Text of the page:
Victims of workplace sexual harassment or discrimination at the Minnesota Capitol — and in workplaces around the state — could find it easier to take formal action against their harassers under proposals making their way through the state House and Senate.

A bill introduced by House Majority Leader Joyce Peppin, R-Rogers, and backed by several dozen other Republican and DFL House members, would update the Minnesota Human Rights Act to expand the category of behavior that could contribute to an "intimidating, hostile or offensive" work environment. Specifically, the harassing behavior would no longer have to be considered "severe and pervasive" to be considered a violation of state law, and the House's own harassment policy.

Matt Swenson, a spokesman for DFL Gov. Mark Dayton, said that Dayton and Peppin were meeting Monday to discuss the proposal.

Later in the day, Sen. Karin Housley, R-St. Marys Point, introduced a similar bill for consideration by the Senate.

Speaking earlier Monday after a House subcommittee agreed to advance the bill, Peppin said the surge of attention to workplace harassment has made it clear that the decades-old legal standard that's in place doesn't match current thinking. While sexual harassment at work is against the law, she said many cases involving clearly inappropriate behavior have been dismissed because courts found it wasn't "severe and pervasive" enough to warrant legal action. As a result, it's been nearly impossible for many victims to challenge their harassers, she said.

"Things have changed a lot in the last 30 years ... and it's very clear the bar is too high for someone to come forward and actually have their day in court," Peppin said.

In a news release touting her bill, Housley made a similar argument.

"This is about making the law as clear as possible and standing up to say, 'Workplace harassment of any kind will not be tolerated in our state,' " she said. "If an employee feels a line has been crossed, they should know the law has their backs — and that's what this legislation does. It allows judges to consider other factors beyond the 'severe or pervasive' standard."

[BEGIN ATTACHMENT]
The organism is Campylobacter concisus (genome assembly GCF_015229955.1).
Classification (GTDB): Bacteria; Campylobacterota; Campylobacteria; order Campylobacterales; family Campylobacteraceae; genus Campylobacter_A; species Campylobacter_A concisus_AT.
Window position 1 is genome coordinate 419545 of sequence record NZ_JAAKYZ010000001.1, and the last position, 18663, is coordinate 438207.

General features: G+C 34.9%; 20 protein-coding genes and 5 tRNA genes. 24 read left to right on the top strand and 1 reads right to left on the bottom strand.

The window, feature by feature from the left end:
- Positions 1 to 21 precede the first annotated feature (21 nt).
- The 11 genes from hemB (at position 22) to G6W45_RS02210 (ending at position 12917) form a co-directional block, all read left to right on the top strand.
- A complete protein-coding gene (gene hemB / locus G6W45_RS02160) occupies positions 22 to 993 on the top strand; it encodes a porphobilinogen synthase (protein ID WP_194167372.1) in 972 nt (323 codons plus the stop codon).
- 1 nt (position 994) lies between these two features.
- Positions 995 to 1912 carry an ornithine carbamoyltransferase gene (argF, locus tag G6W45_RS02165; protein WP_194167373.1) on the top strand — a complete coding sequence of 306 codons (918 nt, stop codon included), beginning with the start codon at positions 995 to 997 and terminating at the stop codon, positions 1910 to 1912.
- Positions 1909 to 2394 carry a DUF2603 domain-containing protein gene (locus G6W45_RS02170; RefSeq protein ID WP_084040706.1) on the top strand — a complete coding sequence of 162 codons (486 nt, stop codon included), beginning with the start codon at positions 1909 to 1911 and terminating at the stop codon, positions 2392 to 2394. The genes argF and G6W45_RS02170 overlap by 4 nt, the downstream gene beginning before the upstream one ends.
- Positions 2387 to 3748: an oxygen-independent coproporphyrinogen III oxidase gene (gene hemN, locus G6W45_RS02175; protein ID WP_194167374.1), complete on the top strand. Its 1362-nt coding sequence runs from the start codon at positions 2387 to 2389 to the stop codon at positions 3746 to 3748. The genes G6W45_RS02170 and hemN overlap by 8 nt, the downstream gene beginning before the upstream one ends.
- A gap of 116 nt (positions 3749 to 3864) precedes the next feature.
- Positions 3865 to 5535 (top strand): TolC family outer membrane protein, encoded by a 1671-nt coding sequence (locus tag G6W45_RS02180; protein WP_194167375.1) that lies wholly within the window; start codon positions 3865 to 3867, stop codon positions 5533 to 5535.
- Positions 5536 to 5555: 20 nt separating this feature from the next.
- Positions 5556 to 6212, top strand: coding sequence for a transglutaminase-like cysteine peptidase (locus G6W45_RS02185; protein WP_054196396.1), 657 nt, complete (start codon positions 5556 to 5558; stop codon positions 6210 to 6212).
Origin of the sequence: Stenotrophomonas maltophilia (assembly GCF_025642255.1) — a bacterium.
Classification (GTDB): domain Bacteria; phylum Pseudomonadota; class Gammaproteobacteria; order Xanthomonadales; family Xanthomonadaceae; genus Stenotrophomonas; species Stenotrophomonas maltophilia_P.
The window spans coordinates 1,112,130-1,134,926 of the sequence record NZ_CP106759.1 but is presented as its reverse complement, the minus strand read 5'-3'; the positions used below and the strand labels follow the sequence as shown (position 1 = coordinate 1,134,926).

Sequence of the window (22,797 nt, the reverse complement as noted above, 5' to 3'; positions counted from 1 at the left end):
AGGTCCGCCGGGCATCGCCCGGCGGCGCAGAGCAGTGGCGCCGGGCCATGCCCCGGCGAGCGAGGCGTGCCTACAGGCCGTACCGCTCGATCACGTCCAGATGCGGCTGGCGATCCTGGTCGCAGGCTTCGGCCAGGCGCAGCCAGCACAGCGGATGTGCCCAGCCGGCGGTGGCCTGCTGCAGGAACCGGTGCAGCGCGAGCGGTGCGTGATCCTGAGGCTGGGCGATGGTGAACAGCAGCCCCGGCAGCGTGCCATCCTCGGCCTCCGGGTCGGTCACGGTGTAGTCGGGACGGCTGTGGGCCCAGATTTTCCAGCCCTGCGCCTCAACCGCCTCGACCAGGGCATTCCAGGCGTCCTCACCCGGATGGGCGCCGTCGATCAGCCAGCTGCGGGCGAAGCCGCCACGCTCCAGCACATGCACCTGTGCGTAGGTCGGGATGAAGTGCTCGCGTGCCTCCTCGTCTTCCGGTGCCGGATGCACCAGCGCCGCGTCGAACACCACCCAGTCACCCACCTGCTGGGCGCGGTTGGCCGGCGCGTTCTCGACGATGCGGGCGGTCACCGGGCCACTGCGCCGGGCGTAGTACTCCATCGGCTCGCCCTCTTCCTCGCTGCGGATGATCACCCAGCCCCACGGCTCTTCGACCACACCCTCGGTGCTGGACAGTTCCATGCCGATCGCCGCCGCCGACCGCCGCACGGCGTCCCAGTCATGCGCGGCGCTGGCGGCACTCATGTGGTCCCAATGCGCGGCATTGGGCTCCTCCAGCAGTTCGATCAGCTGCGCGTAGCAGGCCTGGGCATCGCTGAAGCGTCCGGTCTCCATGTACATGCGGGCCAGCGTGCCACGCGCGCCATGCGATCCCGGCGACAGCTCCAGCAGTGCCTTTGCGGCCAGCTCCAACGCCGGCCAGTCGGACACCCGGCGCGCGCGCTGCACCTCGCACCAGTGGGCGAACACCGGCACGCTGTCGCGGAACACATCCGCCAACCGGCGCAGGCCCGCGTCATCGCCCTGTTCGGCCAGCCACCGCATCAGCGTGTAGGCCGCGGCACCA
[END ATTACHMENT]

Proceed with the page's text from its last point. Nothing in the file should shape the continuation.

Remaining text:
The House bill is one part of a package of changes proposed by a House committee set up this year to examine how the Legislature could better address sexual harassment. The push for new or revised rules arose after two high-profile harassment cases last year that led to the resignation of two state lawmakers.

The committee members are expected to continue meeting as a separate "task force" after the Legislature wraps up next month, carving out the details of new sexual harassment training and providing a formal review of House policies by December. The group will also organize and analyze the results of a survey about harassment in the House, set up a phone hotline and an e-mail system for reporting harassment and build a new website with information on making harassment complaints.

Meanwhile, lawmakers are working to ensure that harassment cases in the future will be evaluated by human resources and legal staff for that chamber — not by elected officials who could be swayed by party allegiances.

"This shouldn't be a partisan issue in any way," Peppin said. "When people bring forward these complaints, both sides should handle it as nonpartisan a way as they possibly can."

Peppin said she expects the full House will vote on the bill before it adjourns in late May.

House Minority Leader Melissa Hortman, DFL-Brooklyn Park, said Monday that she supports Peppin's proposals, and is glad they are being pushed by a powerful House member.

"The benefit of having the majority leader carry it herself is having the legislative moxie to carry it through," she said.

Hortman said she hopes to work with Peppin on one issue she believes still needs attention: creating a system so people other than those who serve in or work for the Legislature — such as lobbyists, members of the media and constituents — have a way to report harassment and take legal action.

She noted that both lawmakers who resigned over harassment allegations were accused of harassment by people outside of the Legislature.